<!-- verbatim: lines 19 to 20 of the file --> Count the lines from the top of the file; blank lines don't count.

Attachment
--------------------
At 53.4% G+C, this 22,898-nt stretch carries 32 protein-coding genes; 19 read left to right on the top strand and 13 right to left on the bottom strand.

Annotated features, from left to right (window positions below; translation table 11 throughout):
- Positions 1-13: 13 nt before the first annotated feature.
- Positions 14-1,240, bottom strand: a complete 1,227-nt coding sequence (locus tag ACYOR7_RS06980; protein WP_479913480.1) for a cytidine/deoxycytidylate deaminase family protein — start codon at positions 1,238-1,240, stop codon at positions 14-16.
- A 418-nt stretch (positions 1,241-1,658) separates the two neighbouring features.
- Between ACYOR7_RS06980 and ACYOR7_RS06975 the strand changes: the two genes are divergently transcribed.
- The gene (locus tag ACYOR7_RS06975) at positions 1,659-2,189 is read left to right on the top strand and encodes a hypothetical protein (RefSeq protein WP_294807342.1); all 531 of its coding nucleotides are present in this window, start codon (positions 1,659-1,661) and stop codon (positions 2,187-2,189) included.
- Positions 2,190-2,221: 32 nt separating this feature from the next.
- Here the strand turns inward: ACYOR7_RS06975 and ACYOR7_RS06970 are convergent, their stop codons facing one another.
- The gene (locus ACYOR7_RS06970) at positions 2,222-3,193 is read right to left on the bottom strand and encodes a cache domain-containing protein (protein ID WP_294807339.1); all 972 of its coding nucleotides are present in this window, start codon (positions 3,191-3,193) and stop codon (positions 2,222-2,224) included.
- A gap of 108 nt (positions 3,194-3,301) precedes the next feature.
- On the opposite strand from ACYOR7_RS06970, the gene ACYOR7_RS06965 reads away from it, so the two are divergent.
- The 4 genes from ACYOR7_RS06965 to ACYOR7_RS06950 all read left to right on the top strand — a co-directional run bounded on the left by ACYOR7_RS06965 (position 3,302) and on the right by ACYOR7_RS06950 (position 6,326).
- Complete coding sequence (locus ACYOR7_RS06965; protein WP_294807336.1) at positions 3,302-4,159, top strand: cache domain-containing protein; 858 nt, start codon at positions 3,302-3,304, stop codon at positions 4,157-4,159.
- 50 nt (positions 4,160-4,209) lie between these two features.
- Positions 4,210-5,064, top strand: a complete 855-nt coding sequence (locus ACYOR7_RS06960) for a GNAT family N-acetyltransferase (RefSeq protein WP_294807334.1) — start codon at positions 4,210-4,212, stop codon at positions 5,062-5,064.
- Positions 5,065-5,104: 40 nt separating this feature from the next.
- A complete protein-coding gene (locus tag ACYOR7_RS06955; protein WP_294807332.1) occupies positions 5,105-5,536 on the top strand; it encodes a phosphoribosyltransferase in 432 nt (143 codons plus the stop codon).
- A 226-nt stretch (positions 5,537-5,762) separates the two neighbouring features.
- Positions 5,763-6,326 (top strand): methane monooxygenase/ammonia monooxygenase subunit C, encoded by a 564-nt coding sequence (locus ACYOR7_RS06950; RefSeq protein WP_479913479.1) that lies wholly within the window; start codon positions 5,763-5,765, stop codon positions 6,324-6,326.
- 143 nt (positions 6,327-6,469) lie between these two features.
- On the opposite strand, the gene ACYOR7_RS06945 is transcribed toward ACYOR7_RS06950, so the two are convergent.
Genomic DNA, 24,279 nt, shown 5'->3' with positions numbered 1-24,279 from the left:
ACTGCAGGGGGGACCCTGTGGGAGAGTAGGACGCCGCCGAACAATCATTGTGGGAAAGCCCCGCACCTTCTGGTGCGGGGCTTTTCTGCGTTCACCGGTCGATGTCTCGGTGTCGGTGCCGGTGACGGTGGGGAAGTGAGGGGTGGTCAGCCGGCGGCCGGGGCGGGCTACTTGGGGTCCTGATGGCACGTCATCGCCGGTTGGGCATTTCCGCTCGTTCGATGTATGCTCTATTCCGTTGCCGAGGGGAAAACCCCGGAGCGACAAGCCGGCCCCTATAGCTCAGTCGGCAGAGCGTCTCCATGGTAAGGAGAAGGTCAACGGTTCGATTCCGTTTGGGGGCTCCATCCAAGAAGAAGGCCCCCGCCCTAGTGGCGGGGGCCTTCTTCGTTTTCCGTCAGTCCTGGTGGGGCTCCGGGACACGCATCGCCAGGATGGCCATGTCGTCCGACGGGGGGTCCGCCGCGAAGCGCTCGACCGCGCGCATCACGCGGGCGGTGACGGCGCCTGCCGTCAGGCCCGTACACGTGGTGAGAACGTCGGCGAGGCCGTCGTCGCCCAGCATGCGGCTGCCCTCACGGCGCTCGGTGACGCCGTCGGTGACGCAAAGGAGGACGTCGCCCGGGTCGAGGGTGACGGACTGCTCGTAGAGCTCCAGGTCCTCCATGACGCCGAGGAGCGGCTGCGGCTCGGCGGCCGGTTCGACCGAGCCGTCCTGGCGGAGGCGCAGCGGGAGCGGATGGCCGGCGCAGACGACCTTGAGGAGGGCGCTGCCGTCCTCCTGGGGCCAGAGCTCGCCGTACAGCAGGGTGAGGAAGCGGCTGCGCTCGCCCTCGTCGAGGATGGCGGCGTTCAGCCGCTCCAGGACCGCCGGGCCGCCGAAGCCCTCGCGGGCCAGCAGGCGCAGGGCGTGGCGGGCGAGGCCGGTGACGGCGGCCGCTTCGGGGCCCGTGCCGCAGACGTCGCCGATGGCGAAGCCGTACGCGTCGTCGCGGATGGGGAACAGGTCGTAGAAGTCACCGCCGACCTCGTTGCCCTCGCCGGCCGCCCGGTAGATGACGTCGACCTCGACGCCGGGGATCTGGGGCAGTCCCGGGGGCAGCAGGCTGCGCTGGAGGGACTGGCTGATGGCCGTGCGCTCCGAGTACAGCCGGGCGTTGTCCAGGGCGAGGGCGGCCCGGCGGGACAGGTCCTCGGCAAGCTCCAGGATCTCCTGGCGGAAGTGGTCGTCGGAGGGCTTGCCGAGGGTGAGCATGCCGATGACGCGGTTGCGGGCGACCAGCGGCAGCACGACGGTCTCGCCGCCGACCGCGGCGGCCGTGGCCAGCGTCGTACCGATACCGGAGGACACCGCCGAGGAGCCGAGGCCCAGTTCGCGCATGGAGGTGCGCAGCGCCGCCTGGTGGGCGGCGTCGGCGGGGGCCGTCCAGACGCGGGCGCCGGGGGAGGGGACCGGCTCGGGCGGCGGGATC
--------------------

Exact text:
- A 226-nt stretch (positions 5,537-5,762) separates the two neighbouring features.
- Positions 5,763-6,326 (top strand): methane monooxygenase/ammonia monooxygenase subunit C, encoded by a 564-nt coding sequence (locus ACYOR7_RS06950; RefSeq protein WP_479913479.1) that lies wholly within the window; start codon positions 5,763-5,765, stop codon positions 6,324-6,326.